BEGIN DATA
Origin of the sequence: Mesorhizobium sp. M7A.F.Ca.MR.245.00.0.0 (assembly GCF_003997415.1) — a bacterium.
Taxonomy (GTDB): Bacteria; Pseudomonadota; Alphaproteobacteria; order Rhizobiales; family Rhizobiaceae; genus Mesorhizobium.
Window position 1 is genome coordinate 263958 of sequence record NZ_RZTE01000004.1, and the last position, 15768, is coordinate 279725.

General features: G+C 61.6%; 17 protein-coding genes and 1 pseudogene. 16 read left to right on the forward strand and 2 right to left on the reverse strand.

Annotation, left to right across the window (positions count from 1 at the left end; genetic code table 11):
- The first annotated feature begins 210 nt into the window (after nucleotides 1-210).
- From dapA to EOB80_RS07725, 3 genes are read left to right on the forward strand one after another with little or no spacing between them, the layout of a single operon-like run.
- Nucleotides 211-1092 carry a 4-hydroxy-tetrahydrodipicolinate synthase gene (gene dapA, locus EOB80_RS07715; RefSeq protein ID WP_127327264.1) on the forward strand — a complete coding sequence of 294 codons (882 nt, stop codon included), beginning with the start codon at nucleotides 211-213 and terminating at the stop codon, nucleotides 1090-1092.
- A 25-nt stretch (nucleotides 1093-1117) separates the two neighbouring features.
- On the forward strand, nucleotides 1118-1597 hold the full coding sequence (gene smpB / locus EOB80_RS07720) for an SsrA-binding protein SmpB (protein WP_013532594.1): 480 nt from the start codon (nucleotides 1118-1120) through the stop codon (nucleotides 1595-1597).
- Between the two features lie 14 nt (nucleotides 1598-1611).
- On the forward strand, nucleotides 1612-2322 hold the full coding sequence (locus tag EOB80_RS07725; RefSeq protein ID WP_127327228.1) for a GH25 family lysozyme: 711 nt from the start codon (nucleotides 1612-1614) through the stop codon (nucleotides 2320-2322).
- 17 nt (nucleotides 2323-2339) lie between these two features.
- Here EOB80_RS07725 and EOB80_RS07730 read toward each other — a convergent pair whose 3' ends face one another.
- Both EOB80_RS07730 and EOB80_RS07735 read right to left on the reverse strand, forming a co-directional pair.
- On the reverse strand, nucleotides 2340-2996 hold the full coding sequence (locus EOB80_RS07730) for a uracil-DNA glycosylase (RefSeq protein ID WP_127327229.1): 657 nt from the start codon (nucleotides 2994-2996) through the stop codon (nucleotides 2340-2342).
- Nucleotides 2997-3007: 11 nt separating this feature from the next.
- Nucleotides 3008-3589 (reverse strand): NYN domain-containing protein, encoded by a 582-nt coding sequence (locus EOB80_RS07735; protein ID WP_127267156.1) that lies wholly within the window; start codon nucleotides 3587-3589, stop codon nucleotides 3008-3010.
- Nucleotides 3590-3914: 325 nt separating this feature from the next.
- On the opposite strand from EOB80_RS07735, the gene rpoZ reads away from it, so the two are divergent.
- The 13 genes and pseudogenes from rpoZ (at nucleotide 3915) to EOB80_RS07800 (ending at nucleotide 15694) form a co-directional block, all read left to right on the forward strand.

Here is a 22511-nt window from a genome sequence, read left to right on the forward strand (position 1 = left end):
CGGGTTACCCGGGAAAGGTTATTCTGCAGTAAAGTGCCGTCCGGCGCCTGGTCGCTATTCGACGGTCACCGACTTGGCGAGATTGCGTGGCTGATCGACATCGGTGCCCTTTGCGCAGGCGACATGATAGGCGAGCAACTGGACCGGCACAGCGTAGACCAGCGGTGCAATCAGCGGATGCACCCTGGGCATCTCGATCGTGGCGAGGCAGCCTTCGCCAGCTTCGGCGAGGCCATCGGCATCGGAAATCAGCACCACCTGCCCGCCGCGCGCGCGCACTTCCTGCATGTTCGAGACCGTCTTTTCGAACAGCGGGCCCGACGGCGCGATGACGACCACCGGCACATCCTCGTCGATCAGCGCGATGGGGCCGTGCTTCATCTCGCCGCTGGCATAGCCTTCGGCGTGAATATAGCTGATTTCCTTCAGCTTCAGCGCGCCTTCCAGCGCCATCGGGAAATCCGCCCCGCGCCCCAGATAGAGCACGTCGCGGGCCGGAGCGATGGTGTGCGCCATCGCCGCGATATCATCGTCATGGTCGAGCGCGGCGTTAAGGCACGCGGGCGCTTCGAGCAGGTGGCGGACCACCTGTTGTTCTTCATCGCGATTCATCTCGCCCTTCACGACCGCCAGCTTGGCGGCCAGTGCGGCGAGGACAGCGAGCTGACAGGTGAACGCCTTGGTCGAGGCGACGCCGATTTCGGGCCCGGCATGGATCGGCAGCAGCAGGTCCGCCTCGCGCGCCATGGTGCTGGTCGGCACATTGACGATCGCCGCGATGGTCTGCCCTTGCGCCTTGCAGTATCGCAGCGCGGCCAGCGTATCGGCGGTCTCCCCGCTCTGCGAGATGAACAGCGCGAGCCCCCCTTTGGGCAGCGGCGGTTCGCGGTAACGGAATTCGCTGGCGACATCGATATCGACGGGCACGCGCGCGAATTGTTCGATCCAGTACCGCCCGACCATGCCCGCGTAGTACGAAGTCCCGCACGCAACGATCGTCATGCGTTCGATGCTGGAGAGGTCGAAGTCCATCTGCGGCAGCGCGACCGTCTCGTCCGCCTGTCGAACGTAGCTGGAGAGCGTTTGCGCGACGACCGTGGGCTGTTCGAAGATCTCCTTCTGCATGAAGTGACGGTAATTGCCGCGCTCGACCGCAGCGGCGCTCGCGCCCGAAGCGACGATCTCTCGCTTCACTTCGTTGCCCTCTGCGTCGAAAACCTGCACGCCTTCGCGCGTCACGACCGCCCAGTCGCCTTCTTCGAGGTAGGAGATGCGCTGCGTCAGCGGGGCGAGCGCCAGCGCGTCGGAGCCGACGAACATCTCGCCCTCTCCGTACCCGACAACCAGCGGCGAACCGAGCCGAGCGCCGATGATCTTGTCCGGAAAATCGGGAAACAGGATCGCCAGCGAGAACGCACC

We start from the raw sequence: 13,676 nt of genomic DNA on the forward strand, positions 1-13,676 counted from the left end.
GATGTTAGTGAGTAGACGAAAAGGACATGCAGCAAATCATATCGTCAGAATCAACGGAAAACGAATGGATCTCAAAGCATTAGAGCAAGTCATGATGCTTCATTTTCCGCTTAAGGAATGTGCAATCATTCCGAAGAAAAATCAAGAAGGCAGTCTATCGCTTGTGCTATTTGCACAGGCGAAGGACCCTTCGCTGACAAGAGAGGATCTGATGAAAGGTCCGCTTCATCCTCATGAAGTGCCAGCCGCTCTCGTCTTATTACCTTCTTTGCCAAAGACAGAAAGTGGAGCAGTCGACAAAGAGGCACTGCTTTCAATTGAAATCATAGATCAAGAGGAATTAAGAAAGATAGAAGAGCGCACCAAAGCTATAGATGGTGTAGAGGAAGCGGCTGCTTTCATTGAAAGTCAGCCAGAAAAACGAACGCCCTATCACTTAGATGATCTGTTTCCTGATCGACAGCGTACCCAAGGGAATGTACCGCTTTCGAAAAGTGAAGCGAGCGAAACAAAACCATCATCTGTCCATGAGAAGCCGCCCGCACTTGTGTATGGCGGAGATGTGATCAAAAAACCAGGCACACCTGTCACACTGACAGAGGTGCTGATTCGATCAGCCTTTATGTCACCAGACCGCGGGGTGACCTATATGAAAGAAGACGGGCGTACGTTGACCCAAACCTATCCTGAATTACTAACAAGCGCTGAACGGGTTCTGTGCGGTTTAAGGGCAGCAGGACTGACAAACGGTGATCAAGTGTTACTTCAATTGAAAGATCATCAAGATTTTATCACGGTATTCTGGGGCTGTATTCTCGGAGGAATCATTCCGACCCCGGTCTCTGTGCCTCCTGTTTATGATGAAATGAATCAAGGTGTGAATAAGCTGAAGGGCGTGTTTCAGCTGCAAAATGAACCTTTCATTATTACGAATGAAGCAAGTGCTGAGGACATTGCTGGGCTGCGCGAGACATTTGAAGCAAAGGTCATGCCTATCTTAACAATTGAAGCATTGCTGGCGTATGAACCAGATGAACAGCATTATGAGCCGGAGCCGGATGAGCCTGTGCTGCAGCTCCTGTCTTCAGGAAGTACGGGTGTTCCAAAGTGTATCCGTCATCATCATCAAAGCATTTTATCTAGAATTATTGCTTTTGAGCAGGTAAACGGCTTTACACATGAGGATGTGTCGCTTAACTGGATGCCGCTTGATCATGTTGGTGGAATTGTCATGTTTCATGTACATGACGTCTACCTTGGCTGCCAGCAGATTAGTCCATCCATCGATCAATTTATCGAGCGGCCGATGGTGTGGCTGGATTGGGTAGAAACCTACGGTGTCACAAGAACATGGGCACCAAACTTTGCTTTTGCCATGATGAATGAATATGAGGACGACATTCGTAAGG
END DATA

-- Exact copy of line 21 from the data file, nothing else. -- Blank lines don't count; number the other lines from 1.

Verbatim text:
- The 13 genes and pseudogenes from rpoZ (at nucleotide 3915) to EOB80_RS07800 (ending at nucleotide 15694) form a co-directional block, all read left to right on the forward strand.